Statement from HTA: Teachers reject district plan ‘heavy on livestreaming’

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Following is a statement the Hopkinton Teachers Association released Wednesday evening.

The members of the Hopkinton Teachers Association rejected by an overwhelming majority a proposed memorandum of understanding between the School Committee and union concerning hybrid learning. Because of the language surrounding livestreaming of classes, HTA members believed that the proposal is not in the best interest of students. This is the second time the MOU has been rejected by members of the association.

After more than three hours of meetings in which teachers passionately shared their concerns with school superintendent Carol Cavanaugh, the district refused to heed the warnings of those best positioned to determine if livestreaming provided a viable approach to teaching and learning.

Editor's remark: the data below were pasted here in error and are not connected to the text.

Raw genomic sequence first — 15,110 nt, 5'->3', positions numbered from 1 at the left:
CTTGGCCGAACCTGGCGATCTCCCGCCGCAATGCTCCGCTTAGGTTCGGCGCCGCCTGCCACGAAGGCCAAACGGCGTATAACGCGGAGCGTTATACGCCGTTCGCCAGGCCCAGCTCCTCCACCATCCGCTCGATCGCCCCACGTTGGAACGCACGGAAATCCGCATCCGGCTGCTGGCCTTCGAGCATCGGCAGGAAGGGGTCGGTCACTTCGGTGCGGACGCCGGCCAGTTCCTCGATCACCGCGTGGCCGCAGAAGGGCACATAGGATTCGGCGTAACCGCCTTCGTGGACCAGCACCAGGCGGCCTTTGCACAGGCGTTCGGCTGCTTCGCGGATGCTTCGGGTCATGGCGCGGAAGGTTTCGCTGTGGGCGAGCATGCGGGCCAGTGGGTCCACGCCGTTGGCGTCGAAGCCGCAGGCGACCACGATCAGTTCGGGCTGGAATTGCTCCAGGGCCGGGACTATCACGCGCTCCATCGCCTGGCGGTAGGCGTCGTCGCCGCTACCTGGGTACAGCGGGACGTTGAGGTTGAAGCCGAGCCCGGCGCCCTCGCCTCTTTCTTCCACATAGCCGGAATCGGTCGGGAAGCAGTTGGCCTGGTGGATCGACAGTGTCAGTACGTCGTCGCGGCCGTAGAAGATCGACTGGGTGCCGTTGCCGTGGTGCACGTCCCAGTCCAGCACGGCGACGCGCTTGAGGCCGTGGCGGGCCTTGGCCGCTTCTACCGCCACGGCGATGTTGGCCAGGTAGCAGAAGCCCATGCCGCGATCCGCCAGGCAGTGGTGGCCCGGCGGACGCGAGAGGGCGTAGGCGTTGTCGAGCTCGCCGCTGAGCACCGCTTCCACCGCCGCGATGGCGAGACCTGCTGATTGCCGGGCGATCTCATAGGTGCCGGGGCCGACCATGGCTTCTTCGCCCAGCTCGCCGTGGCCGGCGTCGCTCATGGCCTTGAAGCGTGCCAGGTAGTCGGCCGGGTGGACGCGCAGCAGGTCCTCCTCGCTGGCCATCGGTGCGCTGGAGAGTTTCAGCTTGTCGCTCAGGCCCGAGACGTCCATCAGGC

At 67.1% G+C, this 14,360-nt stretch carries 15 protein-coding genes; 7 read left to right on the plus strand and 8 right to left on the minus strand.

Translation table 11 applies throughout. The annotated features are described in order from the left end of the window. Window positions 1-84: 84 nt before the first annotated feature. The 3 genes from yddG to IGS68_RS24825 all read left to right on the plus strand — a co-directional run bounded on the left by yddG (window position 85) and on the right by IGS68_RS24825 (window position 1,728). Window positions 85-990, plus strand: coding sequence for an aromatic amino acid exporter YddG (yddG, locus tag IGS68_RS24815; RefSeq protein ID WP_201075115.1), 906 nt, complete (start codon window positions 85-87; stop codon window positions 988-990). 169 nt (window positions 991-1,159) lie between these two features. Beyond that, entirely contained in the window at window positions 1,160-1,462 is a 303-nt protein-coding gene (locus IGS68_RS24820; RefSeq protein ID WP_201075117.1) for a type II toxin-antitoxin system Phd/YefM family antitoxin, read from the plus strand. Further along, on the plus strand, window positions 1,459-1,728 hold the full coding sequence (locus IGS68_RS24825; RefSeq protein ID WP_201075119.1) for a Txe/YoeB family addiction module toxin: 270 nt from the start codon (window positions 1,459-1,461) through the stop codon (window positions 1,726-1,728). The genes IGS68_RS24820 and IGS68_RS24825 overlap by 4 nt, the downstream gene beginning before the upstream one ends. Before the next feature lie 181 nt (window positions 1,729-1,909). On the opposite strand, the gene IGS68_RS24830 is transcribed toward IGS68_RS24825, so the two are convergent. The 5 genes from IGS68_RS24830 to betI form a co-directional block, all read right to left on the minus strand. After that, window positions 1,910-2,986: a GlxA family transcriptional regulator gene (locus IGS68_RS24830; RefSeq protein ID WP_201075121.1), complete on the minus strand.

The district’s desire to utilize widespread use of livestreaming classes to students in remote settings was a final component to an overall flawed approach to safe and effective learning during the pandemic.

“The district has not done a good job in analyzing or preparing for staffing needs and has resorted to a means of teaching that is not good for students or teachers,” said HTA president Becky Abate.

Educators said that the widespread use of livestreaming raises many issues that the district has not addressed, such as privacy and training.

“Cameras in the classroom introduce elements that should not be taken lightly,” Abate said. “Livestreaming not only puts students’ privacy at risk but also hampers their ability to learn new material, ask teachers for help, and meaningfully engage in the classroom experience. Asking educators to teach to two separate audiences simultaneously damages the learning experience of both students at home and those in the classroom.”

The HTA contends that the district is looking for an inexpensive solution to a flawed needs assessment.

“Students learning remotely should have access to synchronous lessons taught by Hopkinton educators. But relying on livestreaming is not the most effective way to accomplish that and should be used in only the most limited settings for very specific reasons,” Abate said. “The HTA rejects the widespread use of livestreaming for remote learners.”

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